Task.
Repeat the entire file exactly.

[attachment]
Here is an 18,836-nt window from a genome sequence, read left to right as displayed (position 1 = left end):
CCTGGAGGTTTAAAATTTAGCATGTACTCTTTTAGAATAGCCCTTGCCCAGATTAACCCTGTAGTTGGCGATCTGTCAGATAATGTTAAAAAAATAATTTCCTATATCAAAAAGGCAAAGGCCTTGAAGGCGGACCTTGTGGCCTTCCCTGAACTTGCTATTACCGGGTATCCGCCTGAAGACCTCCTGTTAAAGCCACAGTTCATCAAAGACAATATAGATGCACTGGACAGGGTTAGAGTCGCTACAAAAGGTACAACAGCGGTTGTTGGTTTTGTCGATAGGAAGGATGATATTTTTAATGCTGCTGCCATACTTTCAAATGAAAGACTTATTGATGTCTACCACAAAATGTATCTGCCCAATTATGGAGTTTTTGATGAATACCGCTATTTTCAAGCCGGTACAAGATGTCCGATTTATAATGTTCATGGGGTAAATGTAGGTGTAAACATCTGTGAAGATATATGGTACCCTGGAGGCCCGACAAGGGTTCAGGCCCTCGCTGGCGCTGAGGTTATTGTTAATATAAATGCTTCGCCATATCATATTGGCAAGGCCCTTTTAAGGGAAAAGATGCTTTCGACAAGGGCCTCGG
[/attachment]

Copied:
Here is an 18,836-nt window from a genome sequence, read left to right as displayed (position 1 = left end):
CCTGGAGGTTTAAAATTTAGCATGTACTCTTTTAGAATAGCCCTTGCCCAGATTAACCCTGTAGTTGGCGATCTGTCAGATAATGTTAAAAAAATAATTTCCTATATCAAAAAGGCAAAGGCCTTGAAGGCGGACCTTGTGGCCTTCCCTGAACTTGCTATTACCGGGTATCCGCCTGAAGACCTCCTGTTAAAGCCACAGTTCATCAAAGACAATATAGATGCACTGGACAGGGTTAGAGTCGCTACAAAAGGTACAACAGCGGTTGTTGGTTTTGTCGATAGGAAGGATGATATTTTTAATGCTGCTGCCATACTTTCAAATGAAAGACTTATTGATGTCTACCACAAAATGTATCTGCCCAATTATGGAGTTTTTGATGAATACCGCTATTTTCAAGCCGGTACAAGATGTCCGATTTATAATGTTCATGGGGTAAATGTAGGTGTAAACATCTGTGAAGATATATGGTACCCTGGAGGCCCGACAAGGGTTCAGGCCCTCGCTGGCGCTGAGGTTATTGTTAATATAAATGCTTCGCCATATCATATTGGCAAGGCCCTTTTAAGGGAAAAGATGCTTTCGACAAGGGCCTCGG